Québec hydropower: clean, renewable and low in GHG emissions

Close to 100% of the electricity Hydro-Québec distributes to its customers is generated from renewable resources, which means there are few or no greenhouse gas (GHG) emissions.

Almost all of Hydro-Québec’s electricity supply comes from renewable energies generated in Québec, either by Hydro-Québec itself or by independent power producers, as well as from the hydropower generated by Churchill Falls generating station, which is located in Labrador and partly owned by Hydro-Québec. This means that less than 1% of the electricity consumed in Québec comes from other out-of-province sources.

Main grid supply in real time

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Electricity demand in Québec varies depending on the time and the season.

Over the course of a day, there are two peaks in demand: one in the morning when people are getting ready for work, and one in the late afternoon/early evening when people are busy doing lots of things.

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The electricity sources used to meet this demand can also vary.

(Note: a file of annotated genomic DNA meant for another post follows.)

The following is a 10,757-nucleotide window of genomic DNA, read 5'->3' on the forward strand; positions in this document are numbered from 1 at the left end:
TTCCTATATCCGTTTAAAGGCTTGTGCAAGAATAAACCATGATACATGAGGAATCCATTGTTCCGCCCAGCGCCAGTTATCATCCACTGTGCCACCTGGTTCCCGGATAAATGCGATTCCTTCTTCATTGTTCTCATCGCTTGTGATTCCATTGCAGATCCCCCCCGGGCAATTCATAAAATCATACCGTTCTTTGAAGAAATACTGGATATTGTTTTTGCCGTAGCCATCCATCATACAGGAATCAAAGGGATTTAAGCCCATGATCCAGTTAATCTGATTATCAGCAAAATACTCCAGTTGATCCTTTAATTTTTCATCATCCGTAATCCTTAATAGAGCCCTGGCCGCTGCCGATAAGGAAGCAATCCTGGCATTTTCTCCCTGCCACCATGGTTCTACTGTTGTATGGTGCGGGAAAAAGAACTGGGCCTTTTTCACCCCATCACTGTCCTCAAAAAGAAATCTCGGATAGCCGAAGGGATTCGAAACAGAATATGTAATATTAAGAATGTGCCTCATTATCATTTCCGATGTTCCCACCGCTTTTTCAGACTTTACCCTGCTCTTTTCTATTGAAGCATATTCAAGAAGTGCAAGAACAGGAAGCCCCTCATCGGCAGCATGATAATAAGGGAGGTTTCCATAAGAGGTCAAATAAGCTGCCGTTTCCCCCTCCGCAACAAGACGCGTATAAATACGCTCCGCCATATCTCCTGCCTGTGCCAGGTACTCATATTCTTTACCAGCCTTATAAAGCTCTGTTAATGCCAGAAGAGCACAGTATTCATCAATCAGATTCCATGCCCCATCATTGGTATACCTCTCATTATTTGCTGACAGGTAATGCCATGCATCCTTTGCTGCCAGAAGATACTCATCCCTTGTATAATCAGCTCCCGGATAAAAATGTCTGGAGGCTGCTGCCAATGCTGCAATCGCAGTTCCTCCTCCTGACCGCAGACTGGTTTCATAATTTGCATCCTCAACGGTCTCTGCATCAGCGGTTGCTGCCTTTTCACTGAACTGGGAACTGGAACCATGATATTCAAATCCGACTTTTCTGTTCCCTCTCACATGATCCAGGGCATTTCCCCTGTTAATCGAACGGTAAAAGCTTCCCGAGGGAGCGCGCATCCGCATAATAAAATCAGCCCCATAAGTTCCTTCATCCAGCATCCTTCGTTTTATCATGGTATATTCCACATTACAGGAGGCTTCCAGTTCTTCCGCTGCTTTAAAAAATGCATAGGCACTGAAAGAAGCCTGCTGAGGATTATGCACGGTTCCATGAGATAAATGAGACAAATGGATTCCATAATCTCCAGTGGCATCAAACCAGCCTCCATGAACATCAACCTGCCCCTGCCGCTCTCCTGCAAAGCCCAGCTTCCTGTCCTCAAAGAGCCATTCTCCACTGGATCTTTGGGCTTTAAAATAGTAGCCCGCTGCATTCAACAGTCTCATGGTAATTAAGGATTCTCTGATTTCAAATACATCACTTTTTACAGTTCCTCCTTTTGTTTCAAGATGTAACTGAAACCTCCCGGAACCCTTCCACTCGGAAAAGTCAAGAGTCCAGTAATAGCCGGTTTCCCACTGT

One thing remains constant however: over 99% of our electricity is generated, on an annual basis, from renewable sources.

This data is provided in real time. It is part of the open data we make accessible to third parties who may wish to use it within the scope of the energy transition.

Hydropower is internationally recognized as renewable energy

In 2004, the International Conference for Renewable Energies, held in Bonn, Germany, brought together officials and other delegates from 154 countries, including Australia, Canada, China, Denmark, France, Italy, Japan, Mexico, Norway, Spain, Switzerland, the United States and Vietnam. Participants agreed that “renewable energies” included solar, wind, hydropower, biomass (including biofuels) and geothermal.

In September 2009, the 33rd Conference of New England Governors and Eastern Canadian Premiers recognized hydropower as a renewable energy source and stated that American and Canadian federal legislation should do the same.

On June 4, 2010, Vermont passed a law, titled An Act Relating to Renewable Energy, which recognizes hydropower as a clean, renewable form of energy, regardless of the generating facility’s capacity. In August 2010, Hydro-Québec signed a long-term (2012–2038) supply contract with two large Vermont-based power distributors.

In November 2010, the U.S. National Association of Regulatory Utility Commissioners (representing the state public service commissioners who regulate essential utility services, including energy, telecommunications, and water) recognized that hydropower facilities can be valuable clean and renewable energy resources.

The Energy Information Administration of the U.S. Department of Energy classifies hydropower as a renewable energy source. In 2016, the United States generated 15% of its energy from renewable sources, of which 42% was hydropower.